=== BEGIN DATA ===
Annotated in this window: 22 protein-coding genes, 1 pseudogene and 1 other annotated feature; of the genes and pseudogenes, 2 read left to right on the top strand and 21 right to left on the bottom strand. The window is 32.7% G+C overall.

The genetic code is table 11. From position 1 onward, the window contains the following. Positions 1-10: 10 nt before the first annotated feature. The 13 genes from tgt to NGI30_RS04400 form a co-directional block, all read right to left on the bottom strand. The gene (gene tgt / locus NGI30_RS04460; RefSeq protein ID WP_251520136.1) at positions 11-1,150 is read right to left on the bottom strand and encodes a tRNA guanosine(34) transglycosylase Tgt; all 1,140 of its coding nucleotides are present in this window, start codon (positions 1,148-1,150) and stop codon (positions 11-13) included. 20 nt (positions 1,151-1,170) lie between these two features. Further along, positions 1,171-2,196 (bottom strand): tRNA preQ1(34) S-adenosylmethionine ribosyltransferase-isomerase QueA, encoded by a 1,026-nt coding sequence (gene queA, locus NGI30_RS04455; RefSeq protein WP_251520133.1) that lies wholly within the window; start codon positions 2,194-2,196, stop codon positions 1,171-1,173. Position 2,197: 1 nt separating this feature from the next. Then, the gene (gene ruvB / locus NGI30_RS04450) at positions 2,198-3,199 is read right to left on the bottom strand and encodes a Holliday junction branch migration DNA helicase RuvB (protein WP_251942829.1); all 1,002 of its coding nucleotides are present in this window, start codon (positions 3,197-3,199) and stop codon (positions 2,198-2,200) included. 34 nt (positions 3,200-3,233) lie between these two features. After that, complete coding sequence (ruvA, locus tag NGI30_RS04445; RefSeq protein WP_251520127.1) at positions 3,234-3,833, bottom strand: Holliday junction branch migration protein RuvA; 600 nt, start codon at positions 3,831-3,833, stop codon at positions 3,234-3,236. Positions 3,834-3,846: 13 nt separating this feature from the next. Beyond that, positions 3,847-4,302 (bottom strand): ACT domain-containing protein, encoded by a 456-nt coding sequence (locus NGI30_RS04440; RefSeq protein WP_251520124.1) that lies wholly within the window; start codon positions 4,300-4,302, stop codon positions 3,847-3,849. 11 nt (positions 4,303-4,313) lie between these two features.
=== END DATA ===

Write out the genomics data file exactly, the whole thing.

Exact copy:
Annotated in this window: 22 protein-coding genes, 1 pseudogene and 1 other annotated feature; of the genes and pseudogenes, 2 read left to right on the top strand and 21 right to left on the bottom strand. The window is 32.7% G+C overall.

The genetic code is table 11. From position 1 onward, the window contains the following. Positions 1-10: 10 nt before the first annotated feature. The 13 genes from tgt to NGI30_RS04400 form a co-directional block, all read right to left on the bottom strand. The gene (gene tgt / locus NGI30_RS04460; RefSeq protein ID WP_251520136.1) at positions 11-1,150 is read right to left on the bottom strand and encodes a tRNA guanosine(34) transglycosylase Tgt; all 1,140 of its coding nucleotides are present in this window, start codon (positions 1,148-1,150) and stop codon (positions 11-13) included. 20 nt (positions 1,151-1,170) lie between these two features. Further along, positions 1,171-2,196 (bottom strand): tRNA preQ1(34) S-adenosylmethionine ribosyltransferase-isomerase QueA, encoded by a 1,026-nt coding sequence (gene queA, locus NGI30_RS04455; RefSeq protein WP_251520133.1) that lies wholly within the window; start codon positions 2,194-2,196, stop codon positions 1,171-1,173. Position 2,197: 1 nt separating this feature from the next. Then, the gene (gene ruvB / locus NGI30_RS04450) at positions 2,198-3,199 is read right to left on the bottom strand and encodes a Holliday junction branch migration DNA helicase RuvB (protein WP_251942829.1); all 1,002 of its coding nucleotides are present in this window, start codon (positions 3,197-3,199) and stop codon (positions 2,198-2,200) included. 34 nt (positions 3,200-3,233) lie between these two features. After that, complete coding sequence (ruvA, locus tag NGI30_RS04445; RefSeq protein WP_251520127.1) at positions 3,234-3,833, bottom strand: Holliday junction branch migration protein RuvA; 600 nt, start codon at positions 3,831-3,833, stop codon at positions 3,234-3,236. Positions 3,834-3,846: 13 nt separating this feature from the next. Beyond that, positions 3,847-4,302 (bottom strand): ACT domain-containing protein, encoded by a 456-nt coding sequence (locus NGI30_RS04440; RefSeq protein WP_251520124.1) that lies wholly within the window; start codon positions 4,300-4,302, stop codon positions 3,847-3,849. 11 nt (positions 4,303-4,313) lie between these two features.